Marnie Stern and the misanthrope’s guide to touring
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Almost everyone who dreams of being in a band also dreams about the highly romanticized touring lifestyle. The opportunity to quit a dull day job (or at least take a few weeks off) and hit the road to meet new people, see new sights, and hone one’s craft in front of a different audience every night—it’s all part of the rock ’n’ fantasy, right? That is, if the rocker actually enjoys those things. Sometimes a talent for playing the guitar and a passion for songwriting don’t mean that a person loves to travel, is comfortable hanging out in dank clubs full of strangers, or enjoys sitting through set after set from the other bands on the bill—as is the case of self-described “homebody” Marnie Stern. In advance of the guitar shredder’s March 10 show at Subterranean, The A.V. Club bothered Stern with yet another tour obligation, asking her to offer some road tips for her fellow misanthropes.
Embrace your Internet addiction.
“You can get Wi-Fi on your van now,” Stern says. “You can be on your computer the entire time, if you get one of those chargers so that you’re plugged in. And then, you know, you don’t have to talk.” Which, she stresses, can save a lot of trouble. “We’ve been talking this whole tour. It’s really depressing.”
Bring your dog.
Nothing makes you feel more at home then taking a four-legged best pal in the van with you, but it’s important to be sure you’re making the right choice. “I don’t know—I feel a lot of guilt about taking the dog; I feel bad for her,” Stern explains of Fig, her furry tourmate. “But she loves me so much that it’s very difficult. And we’ve all gotten so attached to her that she gets a lot of attention. It’s more a selfish thing on our part—we want her around. On the road it’s amazing how many people come up to her and give her attention.” And while it’s unconventional to tour with a dog, it’s certainly not unheard of. “I know of dude-bands who’ve brought big, crazy dogs on tour. Everybody loves their animal.”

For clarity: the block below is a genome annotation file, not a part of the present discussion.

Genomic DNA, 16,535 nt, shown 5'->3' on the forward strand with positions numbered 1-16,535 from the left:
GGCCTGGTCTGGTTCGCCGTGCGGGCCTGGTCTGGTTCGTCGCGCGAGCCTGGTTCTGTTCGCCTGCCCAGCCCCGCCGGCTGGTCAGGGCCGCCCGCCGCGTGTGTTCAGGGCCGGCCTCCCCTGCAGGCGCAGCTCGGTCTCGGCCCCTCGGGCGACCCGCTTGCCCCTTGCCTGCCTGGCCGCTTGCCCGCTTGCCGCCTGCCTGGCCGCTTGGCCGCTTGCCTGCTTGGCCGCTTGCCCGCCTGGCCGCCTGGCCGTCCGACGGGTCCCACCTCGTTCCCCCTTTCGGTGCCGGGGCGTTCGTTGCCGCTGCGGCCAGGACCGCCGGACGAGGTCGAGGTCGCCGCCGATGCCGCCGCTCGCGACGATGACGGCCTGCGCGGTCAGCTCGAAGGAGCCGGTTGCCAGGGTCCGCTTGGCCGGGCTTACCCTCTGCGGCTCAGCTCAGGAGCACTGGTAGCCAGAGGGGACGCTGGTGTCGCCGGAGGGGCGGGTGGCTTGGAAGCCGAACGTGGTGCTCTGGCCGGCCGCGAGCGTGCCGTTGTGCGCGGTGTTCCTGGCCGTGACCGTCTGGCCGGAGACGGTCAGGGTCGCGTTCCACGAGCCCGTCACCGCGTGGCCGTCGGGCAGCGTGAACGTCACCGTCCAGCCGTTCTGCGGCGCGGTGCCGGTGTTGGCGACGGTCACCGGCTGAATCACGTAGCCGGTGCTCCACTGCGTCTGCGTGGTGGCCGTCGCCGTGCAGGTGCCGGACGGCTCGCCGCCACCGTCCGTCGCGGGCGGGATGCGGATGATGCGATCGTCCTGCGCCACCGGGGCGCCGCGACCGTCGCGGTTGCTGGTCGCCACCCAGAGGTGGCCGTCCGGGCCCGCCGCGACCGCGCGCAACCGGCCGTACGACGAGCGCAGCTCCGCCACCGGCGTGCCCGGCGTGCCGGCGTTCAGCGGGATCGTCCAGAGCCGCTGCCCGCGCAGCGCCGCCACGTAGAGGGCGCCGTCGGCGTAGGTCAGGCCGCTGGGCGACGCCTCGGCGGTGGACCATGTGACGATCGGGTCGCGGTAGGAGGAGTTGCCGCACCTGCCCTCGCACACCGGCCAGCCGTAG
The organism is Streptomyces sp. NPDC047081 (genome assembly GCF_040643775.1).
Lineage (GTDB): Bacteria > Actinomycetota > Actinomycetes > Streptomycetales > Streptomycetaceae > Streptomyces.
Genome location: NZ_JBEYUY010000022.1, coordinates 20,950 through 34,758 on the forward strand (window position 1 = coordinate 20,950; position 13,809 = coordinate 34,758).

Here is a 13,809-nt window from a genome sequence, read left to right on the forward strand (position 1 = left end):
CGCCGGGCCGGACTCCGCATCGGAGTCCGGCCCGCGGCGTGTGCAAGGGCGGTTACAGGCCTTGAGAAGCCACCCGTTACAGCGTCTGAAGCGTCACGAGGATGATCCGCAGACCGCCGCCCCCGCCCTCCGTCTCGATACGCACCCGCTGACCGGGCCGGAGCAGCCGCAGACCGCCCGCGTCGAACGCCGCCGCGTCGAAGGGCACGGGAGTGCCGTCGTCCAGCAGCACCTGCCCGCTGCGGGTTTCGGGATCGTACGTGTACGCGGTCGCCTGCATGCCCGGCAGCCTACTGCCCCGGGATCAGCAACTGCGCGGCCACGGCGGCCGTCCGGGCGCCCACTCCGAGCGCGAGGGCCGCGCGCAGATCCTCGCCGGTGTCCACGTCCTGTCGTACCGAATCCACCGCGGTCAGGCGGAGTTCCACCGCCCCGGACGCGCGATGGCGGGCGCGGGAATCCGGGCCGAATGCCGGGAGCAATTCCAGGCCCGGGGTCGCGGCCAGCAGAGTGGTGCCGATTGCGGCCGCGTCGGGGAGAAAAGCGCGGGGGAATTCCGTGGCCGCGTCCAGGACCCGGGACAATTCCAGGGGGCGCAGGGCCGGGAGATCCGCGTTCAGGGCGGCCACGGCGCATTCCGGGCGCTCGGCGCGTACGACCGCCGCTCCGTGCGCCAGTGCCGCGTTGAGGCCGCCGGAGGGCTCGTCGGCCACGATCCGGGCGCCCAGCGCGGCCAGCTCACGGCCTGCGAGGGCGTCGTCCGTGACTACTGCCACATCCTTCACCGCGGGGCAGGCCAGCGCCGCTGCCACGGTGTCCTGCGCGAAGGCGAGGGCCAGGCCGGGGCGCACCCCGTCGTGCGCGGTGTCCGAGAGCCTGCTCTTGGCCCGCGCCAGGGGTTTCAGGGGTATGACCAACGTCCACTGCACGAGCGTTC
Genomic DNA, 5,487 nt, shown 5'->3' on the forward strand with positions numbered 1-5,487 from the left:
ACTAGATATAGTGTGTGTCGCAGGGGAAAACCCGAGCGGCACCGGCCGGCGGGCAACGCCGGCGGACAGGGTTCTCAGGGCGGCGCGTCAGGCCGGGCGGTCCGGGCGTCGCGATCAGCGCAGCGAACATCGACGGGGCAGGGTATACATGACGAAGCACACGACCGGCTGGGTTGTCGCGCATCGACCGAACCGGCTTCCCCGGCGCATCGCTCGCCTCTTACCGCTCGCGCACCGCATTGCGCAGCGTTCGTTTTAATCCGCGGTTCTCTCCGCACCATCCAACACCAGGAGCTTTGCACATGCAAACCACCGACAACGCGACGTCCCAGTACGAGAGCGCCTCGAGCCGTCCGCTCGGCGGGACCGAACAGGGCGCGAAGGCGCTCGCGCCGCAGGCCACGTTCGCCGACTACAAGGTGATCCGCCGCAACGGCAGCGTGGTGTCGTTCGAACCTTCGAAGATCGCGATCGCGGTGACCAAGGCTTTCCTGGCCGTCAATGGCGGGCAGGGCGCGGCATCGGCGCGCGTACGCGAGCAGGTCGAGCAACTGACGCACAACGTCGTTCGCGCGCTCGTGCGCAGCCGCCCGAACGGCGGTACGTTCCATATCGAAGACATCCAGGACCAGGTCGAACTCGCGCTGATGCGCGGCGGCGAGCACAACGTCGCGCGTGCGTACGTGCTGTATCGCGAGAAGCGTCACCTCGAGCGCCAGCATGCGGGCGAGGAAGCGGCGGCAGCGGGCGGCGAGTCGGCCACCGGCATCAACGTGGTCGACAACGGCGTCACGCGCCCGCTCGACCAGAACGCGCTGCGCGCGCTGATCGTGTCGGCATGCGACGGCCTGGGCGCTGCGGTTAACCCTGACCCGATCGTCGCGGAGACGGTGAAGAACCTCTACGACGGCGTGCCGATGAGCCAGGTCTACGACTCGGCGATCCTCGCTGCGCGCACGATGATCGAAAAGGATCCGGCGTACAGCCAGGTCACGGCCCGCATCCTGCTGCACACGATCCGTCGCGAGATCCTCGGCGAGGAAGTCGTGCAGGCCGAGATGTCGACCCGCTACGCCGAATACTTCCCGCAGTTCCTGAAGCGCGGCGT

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“Find a text buddy from another band,” Stern advises. This technique accomplishes two things—first, it provides something to do with your hands besides stick up your middle finger when sitting through a set by yet another band on the bill that sounds like shit. And, after weeks of tapping out, “god these guys suck, im so bored” to your text message pal, it’s likely he or she is on the shortlist of people you don’t hate—a highlight for Stern. “Then you can meet up when you’re in the same city,” she says.
Stay in the car.
Even if everyone else in the band is into it, you’re not obligated to want to have a good time. “We were in New Orleans, and I’d never been there, so I said, ‘I want to see it.’ So the first night, we walk around, and I’m like, ‘Okay, I get it; I got the gist.’ And the next day, everyone else was like, ‘Let’s go back out!’ and I said, ‘Okay, that’s fine—just leave me in the car.’ And I sat in the car for three hours. I just am not a doer,” Stern says. This helps explain how Stern developed the playing style that’s made her such a hit. “It’s why the guitar thing ended up happening. It was something I could do by myself for eight hours at a time.”